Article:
|Accidental ingestion of solid material||848 (1.36)|
|Accidental ingestion of liquid material||235 (0.38)|
|Other symptoms of injury, poisoning, foreign substances and others||1013 (1.62)|
|Users’ input||Value, n (%)|
|Call for ambulance||33 (0.7)|
|Call for telephone triage service||422 (8.9)|
|Call for medical consultation service of children||3 (0.1)|
|Guide to acceptable hospitals and clinics||3046 (64.5)|
This study is the first to describe the profile of use of an emergency medical app available to the general public that guides them in the event of a child’s sudden illness or injury. The app was most frequently used for infants, and it was used most frequently between 4 PM and 11:59 PM and on Sundays. In addition, about half of the uses were in Osaka Prefecture. The most common medical advice selected was “guide to acceptable hospitals and clinics.” This study would be useful in the development of medical apps that can be used on mobile devices for nonmedical personnel.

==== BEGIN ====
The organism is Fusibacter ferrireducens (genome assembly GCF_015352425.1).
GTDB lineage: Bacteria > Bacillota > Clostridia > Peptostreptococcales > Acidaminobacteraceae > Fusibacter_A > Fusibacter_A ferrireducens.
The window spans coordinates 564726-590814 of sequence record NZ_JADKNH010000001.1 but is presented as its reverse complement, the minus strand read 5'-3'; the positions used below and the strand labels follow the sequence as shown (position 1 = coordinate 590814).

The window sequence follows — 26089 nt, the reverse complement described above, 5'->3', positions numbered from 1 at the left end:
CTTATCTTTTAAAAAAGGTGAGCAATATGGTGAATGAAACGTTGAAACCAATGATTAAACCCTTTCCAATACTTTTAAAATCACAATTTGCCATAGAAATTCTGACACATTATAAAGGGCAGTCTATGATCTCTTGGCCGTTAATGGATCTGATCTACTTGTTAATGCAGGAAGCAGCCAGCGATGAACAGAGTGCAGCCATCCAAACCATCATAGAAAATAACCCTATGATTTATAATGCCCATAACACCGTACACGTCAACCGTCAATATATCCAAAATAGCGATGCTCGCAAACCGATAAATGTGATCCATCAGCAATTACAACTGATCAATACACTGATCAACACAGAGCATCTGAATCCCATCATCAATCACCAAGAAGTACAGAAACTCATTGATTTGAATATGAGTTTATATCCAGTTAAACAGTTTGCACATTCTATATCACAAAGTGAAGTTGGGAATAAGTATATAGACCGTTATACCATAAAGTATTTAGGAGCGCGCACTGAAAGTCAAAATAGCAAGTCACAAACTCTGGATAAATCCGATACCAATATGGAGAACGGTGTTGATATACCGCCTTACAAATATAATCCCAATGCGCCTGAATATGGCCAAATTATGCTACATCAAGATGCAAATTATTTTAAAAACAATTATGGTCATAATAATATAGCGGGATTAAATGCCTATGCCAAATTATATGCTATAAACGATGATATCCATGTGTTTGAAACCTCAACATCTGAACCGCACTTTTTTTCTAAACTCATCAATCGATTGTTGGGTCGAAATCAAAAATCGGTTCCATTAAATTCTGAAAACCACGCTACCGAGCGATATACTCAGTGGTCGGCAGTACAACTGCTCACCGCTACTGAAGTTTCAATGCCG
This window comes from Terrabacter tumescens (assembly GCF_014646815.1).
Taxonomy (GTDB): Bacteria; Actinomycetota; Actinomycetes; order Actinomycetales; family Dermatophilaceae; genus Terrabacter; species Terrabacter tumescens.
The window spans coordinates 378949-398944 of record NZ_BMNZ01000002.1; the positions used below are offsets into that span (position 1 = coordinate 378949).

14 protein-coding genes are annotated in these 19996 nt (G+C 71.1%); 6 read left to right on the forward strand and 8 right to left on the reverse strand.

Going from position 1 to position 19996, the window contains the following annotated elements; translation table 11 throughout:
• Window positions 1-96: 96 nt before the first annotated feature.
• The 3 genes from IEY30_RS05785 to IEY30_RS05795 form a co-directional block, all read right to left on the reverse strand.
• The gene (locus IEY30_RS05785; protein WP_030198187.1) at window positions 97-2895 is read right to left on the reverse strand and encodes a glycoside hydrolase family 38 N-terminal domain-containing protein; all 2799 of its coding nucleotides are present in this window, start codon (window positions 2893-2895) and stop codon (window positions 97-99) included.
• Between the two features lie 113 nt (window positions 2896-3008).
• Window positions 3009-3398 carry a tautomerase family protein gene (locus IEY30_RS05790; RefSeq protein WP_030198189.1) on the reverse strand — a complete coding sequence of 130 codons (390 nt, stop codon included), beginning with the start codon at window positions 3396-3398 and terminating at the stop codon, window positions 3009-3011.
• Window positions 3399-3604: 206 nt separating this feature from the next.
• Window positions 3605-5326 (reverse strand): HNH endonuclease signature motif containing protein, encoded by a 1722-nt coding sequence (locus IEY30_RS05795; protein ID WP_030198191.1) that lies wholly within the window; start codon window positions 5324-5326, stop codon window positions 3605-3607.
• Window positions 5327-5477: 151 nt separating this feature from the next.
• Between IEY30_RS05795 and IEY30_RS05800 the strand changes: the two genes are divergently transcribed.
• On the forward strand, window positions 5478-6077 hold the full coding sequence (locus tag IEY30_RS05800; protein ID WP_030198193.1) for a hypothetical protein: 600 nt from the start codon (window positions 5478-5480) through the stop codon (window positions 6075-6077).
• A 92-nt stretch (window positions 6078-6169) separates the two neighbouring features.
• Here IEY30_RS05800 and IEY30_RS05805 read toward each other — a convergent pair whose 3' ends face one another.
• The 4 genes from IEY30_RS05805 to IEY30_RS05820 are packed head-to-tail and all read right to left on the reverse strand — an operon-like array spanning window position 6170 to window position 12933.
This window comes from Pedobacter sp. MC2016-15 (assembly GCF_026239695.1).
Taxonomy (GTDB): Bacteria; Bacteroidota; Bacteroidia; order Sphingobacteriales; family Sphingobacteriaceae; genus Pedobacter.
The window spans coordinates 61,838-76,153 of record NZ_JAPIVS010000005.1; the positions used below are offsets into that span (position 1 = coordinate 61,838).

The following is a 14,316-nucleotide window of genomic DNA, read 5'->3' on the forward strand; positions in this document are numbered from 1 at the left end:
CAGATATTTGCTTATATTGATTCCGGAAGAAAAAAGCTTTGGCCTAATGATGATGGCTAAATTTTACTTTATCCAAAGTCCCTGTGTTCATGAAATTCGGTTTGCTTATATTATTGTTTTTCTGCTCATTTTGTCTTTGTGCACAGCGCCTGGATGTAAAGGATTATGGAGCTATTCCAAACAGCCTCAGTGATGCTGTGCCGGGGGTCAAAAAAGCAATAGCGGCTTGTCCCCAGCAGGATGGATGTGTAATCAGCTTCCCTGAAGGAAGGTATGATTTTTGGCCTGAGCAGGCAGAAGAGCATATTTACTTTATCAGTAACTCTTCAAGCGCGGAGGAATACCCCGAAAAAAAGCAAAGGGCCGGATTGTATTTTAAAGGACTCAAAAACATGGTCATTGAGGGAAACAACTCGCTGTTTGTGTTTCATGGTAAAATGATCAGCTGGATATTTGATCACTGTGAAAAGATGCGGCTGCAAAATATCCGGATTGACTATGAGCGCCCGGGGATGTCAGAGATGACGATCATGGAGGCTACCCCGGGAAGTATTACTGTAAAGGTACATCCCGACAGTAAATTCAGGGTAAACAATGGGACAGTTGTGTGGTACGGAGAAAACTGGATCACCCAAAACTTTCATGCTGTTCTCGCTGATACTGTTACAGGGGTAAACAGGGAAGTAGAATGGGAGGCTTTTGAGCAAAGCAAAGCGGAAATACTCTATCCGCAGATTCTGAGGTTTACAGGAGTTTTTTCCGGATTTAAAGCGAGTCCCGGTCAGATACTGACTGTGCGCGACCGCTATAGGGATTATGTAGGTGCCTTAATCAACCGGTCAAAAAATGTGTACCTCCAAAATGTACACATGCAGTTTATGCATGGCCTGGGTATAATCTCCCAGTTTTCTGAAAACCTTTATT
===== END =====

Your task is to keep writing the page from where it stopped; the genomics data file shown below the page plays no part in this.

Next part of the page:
We previously described the profile of patients who were transported by ambulance after telephone triage in Osaka Prefecture . The most common time of day for both telephone triage and use of this app was in the evening. In Japan, some nighttime emergency clinics provide primary emergency care after many general clinics close in the evening. It is likely that when a child suddenly becomes sick or injured after clinics hours, parents use the telephone triage service or the app to decide whether they should visit a nighttime emergency clinic or emergency department immediately, call for an ambulance, or wait until the next day. This result was similar to the finding of a study of telenursing and an advice line in Australia [ ]. In this study, about 57% of the users used this mobile app within Osaka Prefecture. The difference in the number of users within and outside of Osaka Prefecture might have been influenced not only by the available services, such as visiting medical institutions, but also by the public activities of the government. In Osaka Prefecture, the fire departments have not only publicized the mobile app through advertisements on trains and posters but also conducted activities to introduce the mobile app at events of basic life support for citizens. These government activities might have helped to increase awareness about this mobile app among citizens. In order to provide health services to citizens via mobile apps, it is essential for governments to repeatedly promote and educate the public.